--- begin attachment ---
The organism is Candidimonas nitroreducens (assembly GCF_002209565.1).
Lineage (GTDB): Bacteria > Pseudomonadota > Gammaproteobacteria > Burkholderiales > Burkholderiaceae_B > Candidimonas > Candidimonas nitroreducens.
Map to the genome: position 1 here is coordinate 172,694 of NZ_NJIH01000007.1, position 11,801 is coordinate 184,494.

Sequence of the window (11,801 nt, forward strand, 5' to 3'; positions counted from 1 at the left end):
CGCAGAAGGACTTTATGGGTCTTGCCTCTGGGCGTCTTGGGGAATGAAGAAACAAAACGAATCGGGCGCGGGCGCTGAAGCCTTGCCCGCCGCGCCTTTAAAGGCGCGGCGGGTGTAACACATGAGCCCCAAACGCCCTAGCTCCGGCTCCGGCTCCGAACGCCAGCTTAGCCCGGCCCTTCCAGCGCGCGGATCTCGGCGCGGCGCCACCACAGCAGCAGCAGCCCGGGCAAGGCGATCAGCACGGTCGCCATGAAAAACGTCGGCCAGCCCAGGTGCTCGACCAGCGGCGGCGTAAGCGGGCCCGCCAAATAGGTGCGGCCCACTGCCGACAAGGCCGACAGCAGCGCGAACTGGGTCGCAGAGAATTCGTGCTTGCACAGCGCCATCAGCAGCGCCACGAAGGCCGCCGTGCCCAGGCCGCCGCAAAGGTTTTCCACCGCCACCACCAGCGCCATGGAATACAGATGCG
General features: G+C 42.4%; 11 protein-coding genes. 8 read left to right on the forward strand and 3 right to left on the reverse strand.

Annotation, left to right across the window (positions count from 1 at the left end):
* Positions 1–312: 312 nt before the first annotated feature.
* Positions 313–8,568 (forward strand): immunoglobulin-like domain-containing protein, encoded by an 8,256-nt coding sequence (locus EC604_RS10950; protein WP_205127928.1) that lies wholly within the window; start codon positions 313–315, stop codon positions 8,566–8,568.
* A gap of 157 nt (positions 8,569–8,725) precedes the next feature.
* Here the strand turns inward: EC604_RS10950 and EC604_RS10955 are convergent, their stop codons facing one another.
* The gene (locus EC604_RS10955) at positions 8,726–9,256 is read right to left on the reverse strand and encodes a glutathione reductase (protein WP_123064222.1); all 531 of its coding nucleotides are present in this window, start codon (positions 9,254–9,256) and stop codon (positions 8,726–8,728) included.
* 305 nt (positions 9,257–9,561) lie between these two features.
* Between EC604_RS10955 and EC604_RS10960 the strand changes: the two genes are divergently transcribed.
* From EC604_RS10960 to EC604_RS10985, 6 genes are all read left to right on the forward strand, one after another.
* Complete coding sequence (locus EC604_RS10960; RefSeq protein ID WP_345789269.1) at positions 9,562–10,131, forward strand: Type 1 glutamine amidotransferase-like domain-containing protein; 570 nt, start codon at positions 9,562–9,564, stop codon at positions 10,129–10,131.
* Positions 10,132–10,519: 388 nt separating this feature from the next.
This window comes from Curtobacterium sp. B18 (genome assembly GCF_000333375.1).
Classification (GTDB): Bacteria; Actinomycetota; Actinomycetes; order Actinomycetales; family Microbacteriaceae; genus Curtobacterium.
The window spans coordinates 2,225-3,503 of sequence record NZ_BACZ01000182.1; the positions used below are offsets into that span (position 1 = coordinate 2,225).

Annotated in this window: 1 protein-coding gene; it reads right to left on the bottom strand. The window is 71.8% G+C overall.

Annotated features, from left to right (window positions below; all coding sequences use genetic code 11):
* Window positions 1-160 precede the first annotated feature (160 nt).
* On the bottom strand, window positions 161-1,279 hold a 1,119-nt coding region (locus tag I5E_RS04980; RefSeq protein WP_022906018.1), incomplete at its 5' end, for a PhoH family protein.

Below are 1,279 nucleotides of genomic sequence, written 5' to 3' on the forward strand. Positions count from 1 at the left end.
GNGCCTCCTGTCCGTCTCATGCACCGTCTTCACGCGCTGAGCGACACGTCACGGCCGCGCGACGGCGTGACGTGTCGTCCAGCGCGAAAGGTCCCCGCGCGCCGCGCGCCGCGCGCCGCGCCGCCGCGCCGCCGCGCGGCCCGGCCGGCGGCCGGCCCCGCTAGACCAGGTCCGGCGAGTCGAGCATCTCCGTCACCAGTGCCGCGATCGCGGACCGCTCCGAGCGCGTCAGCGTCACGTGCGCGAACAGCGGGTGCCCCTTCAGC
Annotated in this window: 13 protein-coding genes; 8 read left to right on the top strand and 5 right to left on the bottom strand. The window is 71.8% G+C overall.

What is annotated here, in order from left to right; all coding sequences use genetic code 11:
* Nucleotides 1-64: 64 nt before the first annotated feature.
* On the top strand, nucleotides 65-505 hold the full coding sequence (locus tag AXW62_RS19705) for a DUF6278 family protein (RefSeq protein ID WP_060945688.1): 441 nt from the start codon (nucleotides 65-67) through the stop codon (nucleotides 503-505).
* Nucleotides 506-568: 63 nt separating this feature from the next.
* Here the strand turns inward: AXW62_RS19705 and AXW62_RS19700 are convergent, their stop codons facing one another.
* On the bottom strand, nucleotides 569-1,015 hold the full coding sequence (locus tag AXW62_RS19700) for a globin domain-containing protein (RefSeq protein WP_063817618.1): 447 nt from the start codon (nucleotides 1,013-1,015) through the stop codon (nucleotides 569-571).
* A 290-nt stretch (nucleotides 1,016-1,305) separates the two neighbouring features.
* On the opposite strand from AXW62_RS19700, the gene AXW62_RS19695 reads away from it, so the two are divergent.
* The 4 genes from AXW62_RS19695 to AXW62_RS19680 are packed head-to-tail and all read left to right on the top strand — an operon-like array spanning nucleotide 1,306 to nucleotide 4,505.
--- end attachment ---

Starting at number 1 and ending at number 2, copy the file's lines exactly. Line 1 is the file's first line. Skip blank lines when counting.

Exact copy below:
The organism is Candidimonas nitroreducens (assembly GCF_002209565.1).
Lineage (GTDB): Bacteria > Pseudomonadota > Gammaproteobacteria > Burkholderiales > Burkholderiaceae_B > Candidimonas > Candidimonas nitroreducens.